“Let us remember that, as much has been given us, much will be expected from us, and that true homage comes from the heart as well as from the lips, and shows itself in deeds.” -Theodore Roosevelt
I park in front of the Bay View home of Eleanore Hinich, admiring her vast garden of butterfly plants and wildflowers as I approach to ring the doorbell. She’s expecting me, because she has a story to tell me. I’m meeting her at her home because, at 93-years-old, she doesn’t drive anymore. The door opens and a very slight woman greets me in khaki shorts, tennies and a Bucyrus Museum shirt with “Eleanor” stitched on it. Her shirt is tucked into her shorts, and a brown leather belt is cinched tight to the last possible hole. She blinks at me through her dainty metal-rimmed glasses, runs a hand through her cropped hair and, upon my introducing myself, flings wide her door, “Come in! Come in!”
She apologizes for her attire, as she’s been working on her garden. We talk briefly about how hot it’s been, and then she says, “So, you’re here to ask me about my mother?” as she escorts me into the kitchen, offering me a seat at her table where a milk jar holds an array of wildflowers from her yard. The walls are painted a sunny yellow, and the window is framed by white eyelet lace curtains, overlooking the backyard where there’s a pool and some banners hung on the fence. I nod, explaining that one of the security managers at the Pfister had told me about meeting Eleanore (‘El’) some time ago when she came in with some family members and an old photograph.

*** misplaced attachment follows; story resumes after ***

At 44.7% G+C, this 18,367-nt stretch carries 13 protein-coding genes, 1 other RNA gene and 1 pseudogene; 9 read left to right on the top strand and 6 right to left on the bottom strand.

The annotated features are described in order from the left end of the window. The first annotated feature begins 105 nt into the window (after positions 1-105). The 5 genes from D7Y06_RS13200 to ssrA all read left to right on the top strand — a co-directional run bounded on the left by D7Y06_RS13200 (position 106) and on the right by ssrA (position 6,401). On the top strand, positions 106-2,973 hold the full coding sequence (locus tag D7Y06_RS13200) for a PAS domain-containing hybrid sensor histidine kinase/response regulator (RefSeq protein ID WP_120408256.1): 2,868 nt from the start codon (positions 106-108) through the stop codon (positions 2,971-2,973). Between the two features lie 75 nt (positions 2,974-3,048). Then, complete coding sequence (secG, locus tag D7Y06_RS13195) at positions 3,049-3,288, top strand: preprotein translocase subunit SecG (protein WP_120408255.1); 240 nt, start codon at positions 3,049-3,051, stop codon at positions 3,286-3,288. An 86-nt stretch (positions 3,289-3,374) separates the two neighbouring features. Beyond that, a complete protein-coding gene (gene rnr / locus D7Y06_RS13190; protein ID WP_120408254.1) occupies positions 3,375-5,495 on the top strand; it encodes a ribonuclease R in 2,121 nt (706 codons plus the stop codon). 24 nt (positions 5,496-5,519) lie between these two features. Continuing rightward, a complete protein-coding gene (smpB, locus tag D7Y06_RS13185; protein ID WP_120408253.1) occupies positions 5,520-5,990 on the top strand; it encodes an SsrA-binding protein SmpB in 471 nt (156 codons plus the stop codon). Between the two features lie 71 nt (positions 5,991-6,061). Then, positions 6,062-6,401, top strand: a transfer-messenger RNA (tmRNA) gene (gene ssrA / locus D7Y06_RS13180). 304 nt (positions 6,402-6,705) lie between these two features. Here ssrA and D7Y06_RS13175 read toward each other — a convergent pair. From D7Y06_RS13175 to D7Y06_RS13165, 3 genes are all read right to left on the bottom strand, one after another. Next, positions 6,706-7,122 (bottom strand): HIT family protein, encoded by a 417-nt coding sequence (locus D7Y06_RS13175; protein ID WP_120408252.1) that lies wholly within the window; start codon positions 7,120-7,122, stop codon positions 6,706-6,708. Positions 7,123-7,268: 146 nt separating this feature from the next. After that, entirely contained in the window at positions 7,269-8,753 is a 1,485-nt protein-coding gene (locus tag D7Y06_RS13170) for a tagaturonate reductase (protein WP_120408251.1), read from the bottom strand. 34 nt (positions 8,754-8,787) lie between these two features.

El jumps up. “I’ll get the photo.” She zips out of the room, reappears within moments, a folder in her hand. She places a photograph on the table. It’s 8.5 x 11, glossy, and black & white capturing three lines of people in kitchen whites and serving aprons. Printed at the bottom are the words “Pfister Hotel” and the year – 1914. Seated in the front row is a woman whose face is circled. Her ankles are crossed, her hands clasped in her lap.
“She’s so beautiful,” I say.
El nods, “she was a beauty – auburn hair, more chestnut than auburn. She was very fussy about everything.” She pauses. “So, what do you want to know?”
I pull out my notebook and pen, ask, “What was her name?” And so we begin.
Blanche Mrowinski (nee Rykowski) was born around 1892. For a brief time she worked as a salad girl for the Pfister Hotel. As El told me stories, she rarely sat still, getting up to make coffee, set out chocolate chip cookies, and work at getting the ground out from under her fingernails (“not coffee grounds, real earth, from outside!”).
“I think she stayed at the Pfister when she first started – they had rooms – instead of walking or taking the streetcar, because she lived on the South Side. One of those ladies [in the photo] was her best friend. She talked about this friend of hers a lot. They were very close. They were all like sisters and brothers –a big family, there. They were kind of nice to each other, setting each other up on dates. She had boyfriends from there – she’d tell us about the dates, and where he lived – this one and that one… They had so much fun together.
“Some of the girls who worked in the dining room would come home with blue ribbons, from the beers, and one girl would collect the blue ribbons and make pretty little things out of them.”
(Me:”Actual blue ribbons came with the Pabst Blue Ribbon beer?” El: “Yes! Do we still have a Pabst Blue Ribbon?” Me: “Yes, they still make it, but I don’t think they’ve actually won a blue ribbon in a long time. I think the first one was the only one.” We both burst out in laughter over this bit.)
<to be continued…>
Tune in tomorrow for Part Two…